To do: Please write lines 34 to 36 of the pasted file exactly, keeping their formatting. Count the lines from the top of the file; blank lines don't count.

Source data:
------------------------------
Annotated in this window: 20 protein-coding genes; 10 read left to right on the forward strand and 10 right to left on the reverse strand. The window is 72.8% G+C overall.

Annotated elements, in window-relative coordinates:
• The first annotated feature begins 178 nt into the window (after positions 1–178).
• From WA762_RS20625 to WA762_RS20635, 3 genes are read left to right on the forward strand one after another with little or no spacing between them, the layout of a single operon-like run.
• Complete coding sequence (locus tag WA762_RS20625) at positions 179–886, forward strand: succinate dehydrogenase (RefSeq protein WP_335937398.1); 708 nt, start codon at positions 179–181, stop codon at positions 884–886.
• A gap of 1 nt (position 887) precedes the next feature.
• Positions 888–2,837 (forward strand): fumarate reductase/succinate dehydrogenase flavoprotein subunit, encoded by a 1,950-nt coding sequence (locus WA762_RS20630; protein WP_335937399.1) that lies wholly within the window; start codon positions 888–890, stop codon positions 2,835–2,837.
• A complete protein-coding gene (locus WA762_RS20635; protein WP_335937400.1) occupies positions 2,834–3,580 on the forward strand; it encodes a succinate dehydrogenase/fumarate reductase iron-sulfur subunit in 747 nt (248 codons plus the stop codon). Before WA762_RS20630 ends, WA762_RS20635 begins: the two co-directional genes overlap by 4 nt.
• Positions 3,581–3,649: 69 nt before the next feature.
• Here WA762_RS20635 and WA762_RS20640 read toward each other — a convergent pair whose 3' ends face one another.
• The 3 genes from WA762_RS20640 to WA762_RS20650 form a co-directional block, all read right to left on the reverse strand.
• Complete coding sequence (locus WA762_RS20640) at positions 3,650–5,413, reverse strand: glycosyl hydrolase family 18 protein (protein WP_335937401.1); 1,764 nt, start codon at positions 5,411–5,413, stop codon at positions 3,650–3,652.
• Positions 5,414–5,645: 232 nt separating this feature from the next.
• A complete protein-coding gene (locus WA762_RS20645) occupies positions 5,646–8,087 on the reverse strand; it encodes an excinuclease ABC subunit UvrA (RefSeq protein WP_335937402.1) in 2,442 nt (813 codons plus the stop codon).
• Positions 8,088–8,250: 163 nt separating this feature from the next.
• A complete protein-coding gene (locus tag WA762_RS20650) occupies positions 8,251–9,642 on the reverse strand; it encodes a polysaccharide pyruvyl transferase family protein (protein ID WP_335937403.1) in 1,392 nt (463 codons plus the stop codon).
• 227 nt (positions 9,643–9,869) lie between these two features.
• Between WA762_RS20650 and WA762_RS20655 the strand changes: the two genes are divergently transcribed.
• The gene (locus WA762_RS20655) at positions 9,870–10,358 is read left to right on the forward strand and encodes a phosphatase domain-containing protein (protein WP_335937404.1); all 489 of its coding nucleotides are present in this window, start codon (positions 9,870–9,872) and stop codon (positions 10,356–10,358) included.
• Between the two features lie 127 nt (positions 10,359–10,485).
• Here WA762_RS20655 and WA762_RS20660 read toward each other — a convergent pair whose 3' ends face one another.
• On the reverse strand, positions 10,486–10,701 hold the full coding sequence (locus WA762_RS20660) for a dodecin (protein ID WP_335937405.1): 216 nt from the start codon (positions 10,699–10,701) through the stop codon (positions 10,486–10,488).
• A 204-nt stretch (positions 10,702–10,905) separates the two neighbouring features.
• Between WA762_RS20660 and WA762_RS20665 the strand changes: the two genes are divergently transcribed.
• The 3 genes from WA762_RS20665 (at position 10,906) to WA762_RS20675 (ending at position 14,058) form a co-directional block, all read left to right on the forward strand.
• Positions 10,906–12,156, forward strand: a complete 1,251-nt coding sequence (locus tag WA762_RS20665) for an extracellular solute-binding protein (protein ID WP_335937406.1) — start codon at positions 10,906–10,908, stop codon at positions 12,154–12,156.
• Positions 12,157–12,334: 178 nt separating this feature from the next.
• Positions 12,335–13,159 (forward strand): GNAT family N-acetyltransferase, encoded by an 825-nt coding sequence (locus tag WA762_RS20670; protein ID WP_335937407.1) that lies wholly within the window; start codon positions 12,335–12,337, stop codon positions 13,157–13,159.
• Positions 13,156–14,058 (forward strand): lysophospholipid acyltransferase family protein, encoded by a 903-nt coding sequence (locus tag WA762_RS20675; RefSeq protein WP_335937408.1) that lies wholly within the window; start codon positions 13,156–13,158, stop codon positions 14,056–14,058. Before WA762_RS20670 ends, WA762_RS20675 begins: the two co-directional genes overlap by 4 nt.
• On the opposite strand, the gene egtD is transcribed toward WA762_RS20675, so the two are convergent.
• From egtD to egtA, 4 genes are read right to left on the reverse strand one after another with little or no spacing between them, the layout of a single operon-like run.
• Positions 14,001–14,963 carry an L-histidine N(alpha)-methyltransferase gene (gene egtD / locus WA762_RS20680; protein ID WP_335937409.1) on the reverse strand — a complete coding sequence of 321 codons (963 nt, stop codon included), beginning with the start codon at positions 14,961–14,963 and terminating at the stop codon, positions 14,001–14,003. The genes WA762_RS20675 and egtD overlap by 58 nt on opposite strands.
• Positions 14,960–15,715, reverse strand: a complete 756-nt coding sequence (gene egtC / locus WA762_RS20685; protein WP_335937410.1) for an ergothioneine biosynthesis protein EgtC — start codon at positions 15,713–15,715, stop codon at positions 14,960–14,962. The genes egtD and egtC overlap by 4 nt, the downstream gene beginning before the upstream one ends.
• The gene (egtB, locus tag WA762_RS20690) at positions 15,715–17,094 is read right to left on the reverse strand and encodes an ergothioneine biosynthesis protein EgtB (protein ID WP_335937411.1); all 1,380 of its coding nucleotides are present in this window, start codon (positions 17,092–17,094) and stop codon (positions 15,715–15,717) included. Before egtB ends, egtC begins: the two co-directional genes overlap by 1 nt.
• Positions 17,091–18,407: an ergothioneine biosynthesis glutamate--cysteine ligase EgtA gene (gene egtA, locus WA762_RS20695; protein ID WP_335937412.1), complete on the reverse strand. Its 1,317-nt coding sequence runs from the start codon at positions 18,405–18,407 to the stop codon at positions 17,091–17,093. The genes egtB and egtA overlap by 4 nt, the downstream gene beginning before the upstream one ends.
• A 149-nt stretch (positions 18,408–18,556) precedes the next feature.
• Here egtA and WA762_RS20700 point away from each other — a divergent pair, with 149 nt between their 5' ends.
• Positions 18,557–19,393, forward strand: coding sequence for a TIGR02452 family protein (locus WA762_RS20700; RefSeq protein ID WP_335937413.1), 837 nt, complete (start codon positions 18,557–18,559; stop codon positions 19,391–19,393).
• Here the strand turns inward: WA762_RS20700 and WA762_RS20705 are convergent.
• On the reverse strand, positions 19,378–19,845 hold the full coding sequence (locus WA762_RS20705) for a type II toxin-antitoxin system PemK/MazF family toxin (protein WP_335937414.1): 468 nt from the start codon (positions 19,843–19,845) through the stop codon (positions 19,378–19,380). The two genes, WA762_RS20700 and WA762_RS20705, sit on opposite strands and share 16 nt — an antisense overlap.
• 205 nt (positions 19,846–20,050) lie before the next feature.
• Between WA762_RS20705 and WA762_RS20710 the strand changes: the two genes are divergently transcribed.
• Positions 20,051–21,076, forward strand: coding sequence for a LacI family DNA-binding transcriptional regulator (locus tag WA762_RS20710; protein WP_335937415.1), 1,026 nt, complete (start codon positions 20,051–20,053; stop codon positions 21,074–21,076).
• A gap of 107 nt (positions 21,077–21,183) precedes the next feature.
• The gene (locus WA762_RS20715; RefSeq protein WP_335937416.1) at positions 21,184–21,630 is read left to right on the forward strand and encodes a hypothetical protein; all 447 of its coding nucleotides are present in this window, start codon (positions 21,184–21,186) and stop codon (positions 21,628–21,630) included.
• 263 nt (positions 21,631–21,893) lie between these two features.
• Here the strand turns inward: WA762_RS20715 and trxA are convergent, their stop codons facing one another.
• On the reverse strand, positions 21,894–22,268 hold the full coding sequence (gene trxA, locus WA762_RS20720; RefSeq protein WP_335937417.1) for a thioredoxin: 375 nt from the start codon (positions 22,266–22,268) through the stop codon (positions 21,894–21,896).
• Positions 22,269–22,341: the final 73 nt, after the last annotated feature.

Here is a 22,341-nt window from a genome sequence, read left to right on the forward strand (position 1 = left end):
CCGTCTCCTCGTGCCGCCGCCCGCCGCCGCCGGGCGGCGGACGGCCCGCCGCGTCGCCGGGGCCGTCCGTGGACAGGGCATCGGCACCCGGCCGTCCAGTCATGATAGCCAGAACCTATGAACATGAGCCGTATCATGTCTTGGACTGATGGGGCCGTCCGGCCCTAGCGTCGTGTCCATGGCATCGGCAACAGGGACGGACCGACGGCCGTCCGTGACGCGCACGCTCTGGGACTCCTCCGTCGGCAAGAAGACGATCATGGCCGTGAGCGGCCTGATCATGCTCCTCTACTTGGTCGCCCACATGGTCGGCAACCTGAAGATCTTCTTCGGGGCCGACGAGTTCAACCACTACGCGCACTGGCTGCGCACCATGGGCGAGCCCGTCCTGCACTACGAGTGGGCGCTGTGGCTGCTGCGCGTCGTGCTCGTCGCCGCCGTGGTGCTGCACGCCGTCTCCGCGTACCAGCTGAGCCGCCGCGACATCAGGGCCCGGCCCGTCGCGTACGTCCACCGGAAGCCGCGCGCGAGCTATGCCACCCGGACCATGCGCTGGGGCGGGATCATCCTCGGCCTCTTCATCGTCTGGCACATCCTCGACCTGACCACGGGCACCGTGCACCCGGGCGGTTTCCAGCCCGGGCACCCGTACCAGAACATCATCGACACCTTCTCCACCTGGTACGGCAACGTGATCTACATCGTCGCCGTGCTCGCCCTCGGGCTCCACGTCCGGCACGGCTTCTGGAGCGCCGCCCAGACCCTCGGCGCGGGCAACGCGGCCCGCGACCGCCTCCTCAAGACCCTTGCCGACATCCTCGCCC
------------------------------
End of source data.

• The gene (egtB, locus tag WA762_RS20690) at positions 15,715–17,094 is read right to left on the reverse strand and encodes an ergothioneine biosynthesis protein EgtB (protein ID WP_335937411.1); all 1,380 of its coding nucleotides are present in this window, start codon (positions 17,092–17,094) and stop codon (positions 15,715–15,717) included. Before egtB ends, egtC begins: the two co-directional genes overlap by 1 nt.
• Positions 17,091–18,407: an ergothioneine biosynthesis glutamate--cysteine ligase EgtA gene (gene egtA, locus WA762_RS20695; protein ID WP_335937412.1), complete on the reverse strand. Its 1,317-nt coding sequence runs from the start codon at positions 18,405–18,407 to the stop codon at positions 17,091–17,093. The genes egtB and egtA overlap by 4 nt, the downstream gene beginning before the upstream one ends.
• A 149-nt stretch (positions 18,408–18,556) precedes the next feature.